I'd think that an integer version could be a) much more easily achieved, and b) much more practical to "certify" to whatever standard you're applying to each translational stage. Ie, if you declare 5 variable stages of translation, and produce reasonable guidelines for each stage, it would be then as simple as getting a suitably skilled linguist to translate the volume 5 times. Certify, publish, .... Profit.   

       I also think that you'd just as simply decide which languages are compatible with english, and only offer the service for those. I'd start with languages that are natively written with the english alphabet and are gramatically similar, although that's by no means the limit.
Custardguts, Jul 30 2012
  

       Well, there are quite a lot of out-of-copyright popular books that one could start with. If anyone wants to bake this as an onlineable thing, just cut me in for 4% of the first £10m.
MaxwellBuchanan, Jul 30 2012
  

       Well, nous could commencer with a bit of Agiterlance:

Être or ne pas être, telle est la question...
hippo, Jul 30 2012
  

       Wikipedia might be a good starting point for an app like this. There is often more than one possible translation of a word. If your app has a list of possible translations of an L2 word on an wikipedia page, then if there is a link on the left to a corresponding article in English (or your L1 of choice), then the correct translation might be present in the parallel article. This would aid the selection of this particular translation.   

       Or failing that it could be an interesting crowdsourced translation project.   

       [MB] regarding the 4% royalty, i claim prior art on this one!
NotationToby, Jul 30 2012
  

       //prior art// fair enough. I'll settle for 4% of your 4%.
MaxwellBuchanan, Jul 30 2012
  

       Deal. You seem to be doing a better job of disseminating this one than i ever did. (possibly being a bit hard on my self I did present a short workshop on it at an OU conference)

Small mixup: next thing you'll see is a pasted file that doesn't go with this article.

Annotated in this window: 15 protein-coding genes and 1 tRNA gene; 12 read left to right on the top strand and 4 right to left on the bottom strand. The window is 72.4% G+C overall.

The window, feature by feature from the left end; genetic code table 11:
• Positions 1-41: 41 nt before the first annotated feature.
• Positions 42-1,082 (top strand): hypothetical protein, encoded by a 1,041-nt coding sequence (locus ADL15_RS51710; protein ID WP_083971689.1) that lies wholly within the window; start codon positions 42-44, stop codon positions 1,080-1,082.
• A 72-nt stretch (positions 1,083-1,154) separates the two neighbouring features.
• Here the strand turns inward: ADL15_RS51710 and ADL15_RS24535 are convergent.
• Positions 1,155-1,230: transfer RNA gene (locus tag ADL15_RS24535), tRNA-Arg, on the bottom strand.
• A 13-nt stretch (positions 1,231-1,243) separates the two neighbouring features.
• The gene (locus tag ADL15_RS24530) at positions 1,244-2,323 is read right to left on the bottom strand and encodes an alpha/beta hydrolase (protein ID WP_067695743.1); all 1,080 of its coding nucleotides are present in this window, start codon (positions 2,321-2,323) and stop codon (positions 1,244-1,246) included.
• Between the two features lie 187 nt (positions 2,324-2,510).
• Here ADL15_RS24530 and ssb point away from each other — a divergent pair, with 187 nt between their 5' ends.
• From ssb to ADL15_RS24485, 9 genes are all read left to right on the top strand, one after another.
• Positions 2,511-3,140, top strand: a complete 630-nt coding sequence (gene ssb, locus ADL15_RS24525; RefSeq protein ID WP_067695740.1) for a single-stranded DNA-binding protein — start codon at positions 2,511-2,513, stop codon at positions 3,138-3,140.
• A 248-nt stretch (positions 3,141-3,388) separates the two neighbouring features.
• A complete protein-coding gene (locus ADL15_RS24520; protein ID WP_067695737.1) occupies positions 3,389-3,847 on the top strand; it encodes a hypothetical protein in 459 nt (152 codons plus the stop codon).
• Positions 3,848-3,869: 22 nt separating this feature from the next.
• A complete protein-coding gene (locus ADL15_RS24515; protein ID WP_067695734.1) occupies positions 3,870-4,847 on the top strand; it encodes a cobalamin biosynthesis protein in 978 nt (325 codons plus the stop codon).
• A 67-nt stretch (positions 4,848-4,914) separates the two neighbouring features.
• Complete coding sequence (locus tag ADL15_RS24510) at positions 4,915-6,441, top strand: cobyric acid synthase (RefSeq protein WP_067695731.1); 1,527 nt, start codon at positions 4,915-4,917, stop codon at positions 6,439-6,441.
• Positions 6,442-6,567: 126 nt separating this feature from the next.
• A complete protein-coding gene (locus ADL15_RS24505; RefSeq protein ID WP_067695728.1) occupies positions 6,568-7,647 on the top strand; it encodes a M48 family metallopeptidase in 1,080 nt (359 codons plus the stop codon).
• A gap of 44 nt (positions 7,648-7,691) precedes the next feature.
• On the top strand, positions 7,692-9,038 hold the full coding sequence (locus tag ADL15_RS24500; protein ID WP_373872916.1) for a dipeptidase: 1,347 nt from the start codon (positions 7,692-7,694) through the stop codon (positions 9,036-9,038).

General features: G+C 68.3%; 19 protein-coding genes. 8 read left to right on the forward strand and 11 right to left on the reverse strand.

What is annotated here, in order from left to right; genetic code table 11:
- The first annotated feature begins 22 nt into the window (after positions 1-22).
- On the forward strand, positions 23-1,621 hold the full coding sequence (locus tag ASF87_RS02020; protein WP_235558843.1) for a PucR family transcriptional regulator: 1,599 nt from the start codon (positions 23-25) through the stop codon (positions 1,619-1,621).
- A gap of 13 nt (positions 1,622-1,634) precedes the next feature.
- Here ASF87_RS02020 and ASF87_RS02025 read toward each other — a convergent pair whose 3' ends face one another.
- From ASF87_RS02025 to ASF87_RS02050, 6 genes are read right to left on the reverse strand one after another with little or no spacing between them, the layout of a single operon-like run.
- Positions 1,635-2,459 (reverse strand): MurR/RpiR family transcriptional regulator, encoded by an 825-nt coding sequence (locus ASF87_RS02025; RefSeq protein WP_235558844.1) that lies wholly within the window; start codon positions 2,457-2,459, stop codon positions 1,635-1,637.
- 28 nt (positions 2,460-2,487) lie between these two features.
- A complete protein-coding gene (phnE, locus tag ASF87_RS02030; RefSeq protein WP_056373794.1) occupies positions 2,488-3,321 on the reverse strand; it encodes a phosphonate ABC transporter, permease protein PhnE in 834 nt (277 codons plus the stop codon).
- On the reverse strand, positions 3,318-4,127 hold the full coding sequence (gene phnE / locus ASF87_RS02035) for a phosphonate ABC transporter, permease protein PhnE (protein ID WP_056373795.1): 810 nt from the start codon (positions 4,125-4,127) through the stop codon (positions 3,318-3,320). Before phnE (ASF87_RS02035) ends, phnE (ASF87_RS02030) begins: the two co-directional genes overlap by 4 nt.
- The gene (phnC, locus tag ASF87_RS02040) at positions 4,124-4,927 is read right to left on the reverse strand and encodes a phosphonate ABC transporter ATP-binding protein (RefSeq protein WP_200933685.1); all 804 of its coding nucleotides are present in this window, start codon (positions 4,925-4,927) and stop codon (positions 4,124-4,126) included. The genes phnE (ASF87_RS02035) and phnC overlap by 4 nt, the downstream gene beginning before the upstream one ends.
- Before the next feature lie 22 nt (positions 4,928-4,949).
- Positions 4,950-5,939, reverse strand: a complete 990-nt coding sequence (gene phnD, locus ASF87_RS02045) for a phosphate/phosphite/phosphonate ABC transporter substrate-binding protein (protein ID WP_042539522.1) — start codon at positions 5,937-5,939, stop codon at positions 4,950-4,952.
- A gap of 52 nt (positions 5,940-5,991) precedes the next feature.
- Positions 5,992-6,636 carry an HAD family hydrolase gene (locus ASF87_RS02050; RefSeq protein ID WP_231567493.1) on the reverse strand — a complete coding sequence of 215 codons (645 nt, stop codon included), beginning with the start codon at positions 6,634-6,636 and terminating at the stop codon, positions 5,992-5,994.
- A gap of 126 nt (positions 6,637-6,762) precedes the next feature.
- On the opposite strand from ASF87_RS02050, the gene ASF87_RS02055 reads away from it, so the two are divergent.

NotationToby, Jul 30 2012
  

       //a short workshop on it at an OU conference//   

       That is, to borrow a phrase from our American cousins, cool! Tell more.
MaxwellBuchanan, Jul 30 2012
  

       I had 20 mins to show the prototype (which I described in previous annos) to the people at my workshop/seminar/thingy (I forget). I spent about 10mins showing how it worked and then took questions. Some people seemed intersted, others not so much.   

       I think some educationalists are wary of mixing up languages, and also maybe (IIRC) think translation is a very old fashion way of learning. I think they imagine a painstaking full translation, whereas this is reading acquistion with lots of input and the translations are just there to improve the contextual clues, to a level where the gist of the sentence can help the learner acquire some of the unknown vocabulary.   

       There were some other cool ideas I found while writing up the project for the dissertation. I 'll see if I can find a link to a program called textladder someone wrote. It sequenced a set of texts to cluster similar texts together to minimise the vocabulary pre-reading required to ensure that succesive texts presented to the learner where 95ish% comprehensible. - the site/article describing this program probably does a better job describing this.   

       haha, I already did in May!
NotationToby, Jul 30 2012
  

       Ah, May - two months and a lifetime ago. Memory is such a fickle, ah, wossname.
MaxwellBuchanan, Jul 30 2012
  

       So true, that's why I envy those lucky people who don't have middle names, took a good 18 years before I could remember how to spell mine.
NotationToby, Jul 30 2012
  

       Je connais ce posting ziemlich bien. Het is een klassiekje Halbbakkereiidée. Alhoewel ich all the same seulement s'koshi Franzöisch ili Mangeldeutsch learnt durch ukuFunda this maniére. Und ngi khohliwe lonke namhlanje, en miskien habe ich ein bischen confused etait and in fact often bewildered durch das application of the technique ("pazhaosta?") gewürden (qué?) waren.   

       In spite of that, I can say that it almost works, je pense. It's just that one must be realistic about how many languages it's possible to go beyond, "Semimasen? aygawgha wakarimas ka?" in. (Können Sie englisch? / Est-que ce que c'est qui ca comprenez l'anglais / Kan u Engels praat? / Habla Inglés? / ukhulum' isiNgisi, wena?)   

       Voilá un demi-pain. Le quatorzieme c'est von mich!
skoomphemph, Feb 28 2014
  

       I thank you from the derrière of my coeur.
MaxwellBuchanan, Feb 28 2014